Techonomy Events

The Conference Paradox: In-Person Matters When You Live on the Edge

Gathering for meals at conferences like Techonomy 2013 can foster spontaneous exchanges of ideas.

Gathering for meals at conferences like Techonomy 2013 facilitates the spontaneous exchange of ideas.

Technology has advanced so much that we can now buy ice cream, deposit checks, chat with friends, find and apply for jobs, and share pictures of cats—all from our phones. We have Skype. We have social networking. And more people than ever are making use of virtual social platforms to connect and stay connected with others, educate themselves, learn skills, conduct meetings, and do business. Somewhere between 500 and 800 free massive open online courses (MOOCs) were offered in 2013. YouTube reported that more than 100 hours of videos are uploaded every minute, and Wikipedia has over 4 million English-language articles updated and validated by more than 3000 regular volunteers.

And yet in 2013 more than 30,000 people descended on Austin, Tex., to attended SXSW Interactive. Over 1,400 hit Long Beach for the TED Conference. And participants flocked to noteworthy hotspots like Aspen, La Jolla, and San Francisco for thousands of conferences, roundtables, tradeshows, and exhibitions—including Techonomy events in Tucson and Detroit.

Why do we still need physical presence if it’s an increasingly virtual world?

Social media connections enable knowledge-sharing. But physical meetups still enable more compelling spontaneous interactions, establish deeper trusted relationships, and let us share tacit knowledge in ways no other connections can. Conference-goers discover new ideas, experience serendipitous encounters, touch and feel new technology, and develop new relationships.

We’ve noticed that conference activity seems to be most intense and widespread when people are convening around a topic at the edge—by which we mean the edge of peoples’ awareness, the edge of innovation. It might be a new generation of technology, such as the cloud, a new market, or an emerging region. One reason is that there isn’t a lot of data to share on such topics. There is no canon of knowledge, no curricula. All that those who participate—or want to participate—at these edges have are stories of their own experiences. They gather to share these stories, to learn more, and to begin developing a context for their actions and further stories.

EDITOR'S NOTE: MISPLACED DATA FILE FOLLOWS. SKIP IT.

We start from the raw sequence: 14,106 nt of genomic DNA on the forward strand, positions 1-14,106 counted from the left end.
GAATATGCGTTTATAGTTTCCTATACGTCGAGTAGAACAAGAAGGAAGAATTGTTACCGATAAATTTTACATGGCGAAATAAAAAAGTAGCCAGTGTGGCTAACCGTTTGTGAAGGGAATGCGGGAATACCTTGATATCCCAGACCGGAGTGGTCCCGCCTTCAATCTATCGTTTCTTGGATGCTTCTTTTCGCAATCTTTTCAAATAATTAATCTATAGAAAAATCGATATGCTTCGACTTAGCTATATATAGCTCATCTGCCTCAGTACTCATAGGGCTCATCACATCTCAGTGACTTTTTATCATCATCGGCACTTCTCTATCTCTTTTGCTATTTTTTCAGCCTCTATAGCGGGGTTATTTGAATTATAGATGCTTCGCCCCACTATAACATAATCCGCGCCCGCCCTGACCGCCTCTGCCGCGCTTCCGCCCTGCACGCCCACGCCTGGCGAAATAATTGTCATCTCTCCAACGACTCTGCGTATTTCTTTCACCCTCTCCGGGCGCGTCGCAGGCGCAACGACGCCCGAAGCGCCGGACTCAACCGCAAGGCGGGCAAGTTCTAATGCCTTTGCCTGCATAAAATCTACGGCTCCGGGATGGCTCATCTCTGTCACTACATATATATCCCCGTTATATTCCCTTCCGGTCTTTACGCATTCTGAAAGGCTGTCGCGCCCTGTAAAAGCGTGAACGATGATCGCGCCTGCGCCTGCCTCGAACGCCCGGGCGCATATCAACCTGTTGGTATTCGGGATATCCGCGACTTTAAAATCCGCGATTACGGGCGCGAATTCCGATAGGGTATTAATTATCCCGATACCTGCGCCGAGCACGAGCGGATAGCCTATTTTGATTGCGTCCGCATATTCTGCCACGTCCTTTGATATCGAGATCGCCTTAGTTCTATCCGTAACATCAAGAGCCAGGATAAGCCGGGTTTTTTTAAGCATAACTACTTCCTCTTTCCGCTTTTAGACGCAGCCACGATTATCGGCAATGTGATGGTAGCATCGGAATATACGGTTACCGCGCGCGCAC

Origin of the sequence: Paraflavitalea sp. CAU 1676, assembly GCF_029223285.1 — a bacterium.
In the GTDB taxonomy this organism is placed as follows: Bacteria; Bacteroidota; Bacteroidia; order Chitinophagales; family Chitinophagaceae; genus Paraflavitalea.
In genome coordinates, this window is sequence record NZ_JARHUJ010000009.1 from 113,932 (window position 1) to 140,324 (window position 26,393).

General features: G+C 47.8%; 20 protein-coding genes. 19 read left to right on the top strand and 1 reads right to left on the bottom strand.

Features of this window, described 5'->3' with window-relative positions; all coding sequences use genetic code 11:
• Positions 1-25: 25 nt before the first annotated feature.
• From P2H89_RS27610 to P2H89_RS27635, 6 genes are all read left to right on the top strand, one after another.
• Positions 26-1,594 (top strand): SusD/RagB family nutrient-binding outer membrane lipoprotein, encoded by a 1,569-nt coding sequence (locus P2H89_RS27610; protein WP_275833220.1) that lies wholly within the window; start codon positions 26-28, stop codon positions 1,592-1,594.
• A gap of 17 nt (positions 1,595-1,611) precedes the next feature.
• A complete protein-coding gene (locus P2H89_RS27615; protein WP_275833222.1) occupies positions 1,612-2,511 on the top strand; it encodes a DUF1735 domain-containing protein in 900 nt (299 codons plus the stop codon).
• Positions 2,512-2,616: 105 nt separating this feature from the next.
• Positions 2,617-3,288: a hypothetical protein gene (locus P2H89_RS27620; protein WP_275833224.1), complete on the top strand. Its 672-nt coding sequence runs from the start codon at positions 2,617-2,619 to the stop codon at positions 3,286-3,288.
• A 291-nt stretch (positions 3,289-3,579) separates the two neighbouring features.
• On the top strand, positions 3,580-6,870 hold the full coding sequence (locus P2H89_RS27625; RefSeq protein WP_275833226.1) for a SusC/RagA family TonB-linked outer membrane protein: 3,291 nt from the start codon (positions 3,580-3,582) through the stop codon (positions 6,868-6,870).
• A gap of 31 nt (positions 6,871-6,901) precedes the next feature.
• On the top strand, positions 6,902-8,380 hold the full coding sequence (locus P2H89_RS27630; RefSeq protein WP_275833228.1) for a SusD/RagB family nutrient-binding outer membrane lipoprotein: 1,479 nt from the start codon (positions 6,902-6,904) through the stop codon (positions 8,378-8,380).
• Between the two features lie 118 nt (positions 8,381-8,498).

Consider Dreamforce, Salesforce.com’s gigantic and still-growing annual event, which brought more than 135,000 participants to San Francisco in November 2013. Attendees learn about new technologies from Salesforce and see firsthand the innovations from the partner ecosystem. Salesforce partners come to showcase their innovations and find collaborators and resources for new endeavors. Many of those drawn to attend are small players—individual developers and startups—who build on Salesforce platforms. Some will grow large, some will stay small, others will be acquired. They, in turn, attract investors, consultants, and other customers who are eager to stay ahead of emerging trends and learn how to better use the existing services to solve their most pressing business problems.

The conference setting becomes a hotbed of unpredictable interactions and encounters that lead to learning and new opportunities. No virtual platform or tele-presence can yet begin to duplicate the spontaneity and energy that comes from 135,000 people rubbing elbows for three days around a shared topic of interest. In fact, travel volume has increased 63 percent over the past two decades and continues on an upward trend as reported in our 2013 Shift Index. Face-to-face interactions facilitate the transfer of tacit knowledge more readily than other means, despite the improvements and accessibility of tools to connect digitally.